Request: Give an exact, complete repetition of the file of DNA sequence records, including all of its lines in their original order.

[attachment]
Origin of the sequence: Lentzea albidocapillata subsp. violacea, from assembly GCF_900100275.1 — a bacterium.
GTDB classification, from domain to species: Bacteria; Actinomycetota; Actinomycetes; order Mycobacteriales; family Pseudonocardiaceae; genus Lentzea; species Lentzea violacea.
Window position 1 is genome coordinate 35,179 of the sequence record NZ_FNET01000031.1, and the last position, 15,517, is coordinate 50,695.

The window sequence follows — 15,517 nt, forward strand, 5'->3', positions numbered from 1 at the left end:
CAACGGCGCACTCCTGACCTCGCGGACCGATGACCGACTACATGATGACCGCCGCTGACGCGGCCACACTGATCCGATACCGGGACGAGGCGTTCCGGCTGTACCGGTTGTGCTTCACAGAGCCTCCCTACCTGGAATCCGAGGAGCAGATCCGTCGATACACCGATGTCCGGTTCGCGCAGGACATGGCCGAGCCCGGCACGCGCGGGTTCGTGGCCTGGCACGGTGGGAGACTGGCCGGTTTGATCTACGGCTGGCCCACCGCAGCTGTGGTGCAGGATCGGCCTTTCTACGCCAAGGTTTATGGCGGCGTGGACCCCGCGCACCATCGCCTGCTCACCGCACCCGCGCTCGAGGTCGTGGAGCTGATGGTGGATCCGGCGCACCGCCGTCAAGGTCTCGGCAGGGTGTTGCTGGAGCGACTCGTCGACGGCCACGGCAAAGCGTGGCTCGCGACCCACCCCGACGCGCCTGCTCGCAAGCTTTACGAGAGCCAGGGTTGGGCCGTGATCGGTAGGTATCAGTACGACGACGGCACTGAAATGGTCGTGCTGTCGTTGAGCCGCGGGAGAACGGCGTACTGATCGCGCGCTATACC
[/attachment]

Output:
Origin of the sequence: Lentzea albidocapillata subsp. violacea, from assembly GCF_900100275.1 — a bacterium.
GTDB classification, from domain to species: Bacteria; Actinomycetota; Actinomycetes; order Mycobacteriales; family Pseudonocardiaceae; genus Lentzea; species Lentzea violacea.
Window position 1 is genome coordinate 35,179 of the sequence record NZ_FNET01000031.1, and the last position, 15,517, is coordinate 50,695.

The window sequence follows — 15,517 nt, forward strand, 5'->3', positions numbered from 1 at the left end:
CAACGGCGCACTCCTGACCTCGCGGACCGATGACCGACTACATGATGACCGCCGCTGACGCGGCCACACTGATCCGATACCGGGACGAGGCGTTCCGGCTGTACCGGTTGTGCTTCACAGAGCCTCCCTACCTGGAATCCGAGGAGCAGATCCGTCGATACACCGATGTCCGGTTCGCGCAGGACATGGCCGAGCCCGGCACGCGCGGGTTCGTGGCCTGGCACGGTGGGAGACTGGCCGGTTTGATCTACGGCTGGCCCACCGCAGCTGTGGTGCAGGATCGGCCTTTCTACGCCAAGGTTTATGGCGGCGTGGACCCCGCGCACCATCGCCTGCTCACCGCACCCGCGCTCGAGGTCGTGGAGCTGATGGTGGATCCGGCGCACCGCCGTCAAGGTCTCGGCAGGGTGTTGCTGGAGCGACTCGTCGACGGCCACGGCAAAGCGTGGCTCGCGACCCACCCCGACGCGCCTGCTCGCAAGCTTTACGAGAGCCAGGGTTGGGCCGTGATCGGTAGGTATCAGTACGACGACGGCACTGAAATGGTCGTGCTGTCGTTGAGCCGCGGGAGAACGGCGTACTGATCGCGCGCTATACC